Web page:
“Most investors are not well-equipped for an analysis of that kind (political risk). They built their careers crunching numbers, not pondering social science.” -The Financial Times’ GILLIAN TETT
“The roughly $275 billion in legal costs for global banks since 2008 translates into more than $5 trillion of reduced lending capacity to the real economy.” -MINOUCHE SHAFIK, deputy governor of the Bank of England
-Could Congress create consecutive crises? Before answering this question, was it complicit in the housing fiasco and the resulting global financial crisis?
-Between the Community Reinvestment Act (forcing banks to issue high-risk mortgages), the Glass-Steagall repeal (allowing them to enter riskier non-banking related areas), failure to reform Fannie Mae and Freddie Mac (both took on enormous credit risk on a small capital base), and congressmen and women like Barney Frank (who publicly stated he wanted to “roll the dice on housing”), the answer in this author’s mind is a resounding yes.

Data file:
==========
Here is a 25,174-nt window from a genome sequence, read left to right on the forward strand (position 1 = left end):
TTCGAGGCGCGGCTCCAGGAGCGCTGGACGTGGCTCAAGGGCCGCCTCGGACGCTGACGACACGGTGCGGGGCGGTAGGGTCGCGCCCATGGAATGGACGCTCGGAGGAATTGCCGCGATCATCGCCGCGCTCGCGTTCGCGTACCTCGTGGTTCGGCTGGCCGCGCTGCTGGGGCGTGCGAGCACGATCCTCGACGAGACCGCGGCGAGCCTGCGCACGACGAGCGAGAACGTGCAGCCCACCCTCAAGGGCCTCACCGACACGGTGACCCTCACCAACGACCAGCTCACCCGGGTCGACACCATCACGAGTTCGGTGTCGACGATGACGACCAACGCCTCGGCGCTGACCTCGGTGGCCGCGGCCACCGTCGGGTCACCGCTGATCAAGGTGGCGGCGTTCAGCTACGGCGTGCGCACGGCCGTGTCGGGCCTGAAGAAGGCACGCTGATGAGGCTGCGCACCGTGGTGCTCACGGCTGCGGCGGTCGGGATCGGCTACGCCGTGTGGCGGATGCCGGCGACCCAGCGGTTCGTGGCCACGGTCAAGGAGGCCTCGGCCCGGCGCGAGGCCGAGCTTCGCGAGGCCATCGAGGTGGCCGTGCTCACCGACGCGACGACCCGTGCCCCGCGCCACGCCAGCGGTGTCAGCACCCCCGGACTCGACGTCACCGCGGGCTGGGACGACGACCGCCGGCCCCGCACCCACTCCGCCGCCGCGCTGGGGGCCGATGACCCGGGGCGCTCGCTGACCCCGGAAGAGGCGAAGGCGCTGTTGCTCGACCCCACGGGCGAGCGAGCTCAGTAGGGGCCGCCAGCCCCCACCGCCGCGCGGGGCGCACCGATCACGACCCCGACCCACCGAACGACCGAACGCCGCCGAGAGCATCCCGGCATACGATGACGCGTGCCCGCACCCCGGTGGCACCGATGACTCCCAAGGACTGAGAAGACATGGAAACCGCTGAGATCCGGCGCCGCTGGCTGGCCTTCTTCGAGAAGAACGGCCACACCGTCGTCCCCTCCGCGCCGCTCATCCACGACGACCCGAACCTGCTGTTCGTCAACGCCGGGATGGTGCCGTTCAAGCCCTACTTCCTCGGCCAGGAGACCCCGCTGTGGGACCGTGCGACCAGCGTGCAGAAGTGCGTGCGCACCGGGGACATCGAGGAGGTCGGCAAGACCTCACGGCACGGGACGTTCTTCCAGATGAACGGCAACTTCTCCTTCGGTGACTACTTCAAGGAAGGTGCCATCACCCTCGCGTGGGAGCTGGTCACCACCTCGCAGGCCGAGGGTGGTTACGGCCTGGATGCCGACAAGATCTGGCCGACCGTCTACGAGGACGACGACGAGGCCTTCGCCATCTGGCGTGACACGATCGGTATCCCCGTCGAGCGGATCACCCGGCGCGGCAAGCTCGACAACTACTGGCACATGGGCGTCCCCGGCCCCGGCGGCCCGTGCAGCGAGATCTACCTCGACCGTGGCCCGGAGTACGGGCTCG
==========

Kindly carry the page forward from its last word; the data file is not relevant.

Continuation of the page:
-This time, Congress has used the Fed’s Big Easy monetary policies as an excuse not to enact crucial reforms. But, while it has had reform paralysis, it has been hyperactive in creating new regulations (560 additional major new regulations in the past 8 years).
-Small businesses are particularly vulnerable to this regulatory onslaught.
-Perhaps even worse, Congress is now proactively attacking the private sector. A key example has been the strident attacks on one of America’s best banks: Wells Fargo.
-Wells clearly made mistakes, but the total cost to consumers was around $2 1/2 million. Calling it a “criminal enterprise” and “a school for scoundrels”, as some in Congress did, seems way over the top, especially for a mega-bank that was one of the few not needing a bail-out during the financial crisis.
-It’s almost certain that there will be more companies and senior management teams called on the congressional carpet, with huge fines and more regulations heaped on the private sector. This is becoming a major drag on growth.
-Some in Congress obviously hold capitalism—and, especially, capitalists—in very low esteem. Unfortunately, this attitude seems to be spreading, despite the collapse of numerous socialistic systems around the world.